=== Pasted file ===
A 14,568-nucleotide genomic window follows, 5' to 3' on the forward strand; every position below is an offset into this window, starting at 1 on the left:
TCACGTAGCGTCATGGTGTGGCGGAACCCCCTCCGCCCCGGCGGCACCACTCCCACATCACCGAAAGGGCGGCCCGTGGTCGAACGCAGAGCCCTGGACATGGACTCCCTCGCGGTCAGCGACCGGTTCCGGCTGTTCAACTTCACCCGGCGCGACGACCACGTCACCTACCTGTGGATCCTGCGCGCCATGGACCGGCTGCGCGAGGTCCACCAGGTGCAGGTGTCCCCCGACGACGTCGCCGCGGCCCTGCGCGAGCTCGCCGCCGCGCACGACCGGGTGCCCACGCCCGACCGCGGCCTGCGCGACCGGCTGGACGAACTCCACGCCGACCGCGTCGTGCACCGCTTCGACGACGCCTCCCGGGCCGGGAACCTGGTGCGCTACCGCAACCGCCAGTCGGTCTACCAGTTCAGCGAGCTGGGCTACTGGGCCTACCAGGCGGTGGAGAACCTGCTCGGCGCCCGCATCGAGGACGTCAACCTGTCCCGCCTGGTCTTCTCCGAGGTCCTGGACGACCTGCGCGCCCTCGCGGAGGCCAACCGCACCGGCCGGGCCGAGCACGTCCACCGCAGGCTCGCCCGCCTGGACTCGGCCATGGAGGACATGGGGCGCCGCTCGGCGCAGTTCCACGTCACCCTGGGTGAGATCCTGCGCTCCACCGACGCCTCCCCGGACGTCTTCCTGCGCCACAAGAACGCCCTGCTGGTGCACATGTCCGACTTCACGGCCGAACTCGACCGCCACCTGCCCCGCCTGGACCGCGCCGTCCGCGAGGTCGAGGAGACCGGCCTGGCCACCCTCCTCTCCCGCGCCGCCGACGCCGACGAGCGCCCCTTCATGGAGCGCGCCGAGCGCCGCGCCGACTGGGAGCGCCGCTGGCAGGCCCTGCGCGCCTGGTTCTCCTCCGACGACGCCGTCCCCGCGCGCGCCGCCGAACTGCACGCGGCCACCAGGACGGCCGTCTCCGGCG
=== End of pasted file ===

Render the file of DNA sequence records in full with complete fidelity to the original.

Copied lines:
A 14,568-nucleotide genomic window follows, 5' to 3' on the forward strand; every position below is an offset into this window, starting at 1 on the left:
TCACGTAGCGTCATGGTGTGGCGGAACCCCCTCCGCCCCGGCGGCACCACTCCCACATCACCGAAAGGGCGGCCCGTGGTCGAACGCAGAGCCCTGGACATGGACTCCCTCGCGGTCAGCGACCGGTTCCGGCTGTTCAACTTCACCCGGCGCGACGACCACGTCACCTACCTGTGGATCCTGCGCGCCATGGACCGGCTGCGCGAGGTCCACCAGGTGCAGGTGTCCCCCGACGACGTCGCCGCGGCCCTGCGCGAGCTCGCCGCCGCGCACGACCGGGTGCCCACGCCCGACCGCGGCCTGCGCGACCGGCTGGACGAACTCCACGCCGACCGCGTCGTGCACCGCTTCGACGACGCCTCCCGGGCCGGGAACCTGGTGCGCTACCGCAACCGCCAGTCGGTCTACCAGTTCAGCGAGCTGGGCTACTGGGCCTACCAGGCGGTGGAGAACCTGCTCGGCGCCCGCATCGAGGACGTCAACCTGTCCCGCCTGGTCTTCTCCGAGGTCCTGGACGACCTGCGCGCCCTCGCGGAGGCCAACCGCACCGGCCGGGCCGAGCACGTCCACCGCAGGCTCGCCCGCCTGGACTCGGCCATGGAGGACATGGGGCGCCGCTCGGCGCAGTTCCACGTCACCCTGGGTGAGATCCTGCGCTCCACCGACGCCTCCCCGGACGTCTTCCTGCGCCACAAGAACGCCCTGCTGGTGCACATGTCCGACTTCACGGCCGAACTCGACCGCCACCTGCCCCGCCTGGACCGCGCCGTCCGCGAGGTCGAGGAGACCGGCCTGGCCACCCTCCTCTCCCGCGCCGCCGACGCCGACGAGCGCCCCTTCATGGAGCGCGCCGAGCGCCGCGCCGACTGGGAGCGCCGCTGGCAGGCCCTGCGCGCCTGGTTCTCCTCCGACGACGCCGTCCCCGCGCGCGCCGCCGAACTGCACGCGGCCACCAGGACGGCCGTCTCCGGCG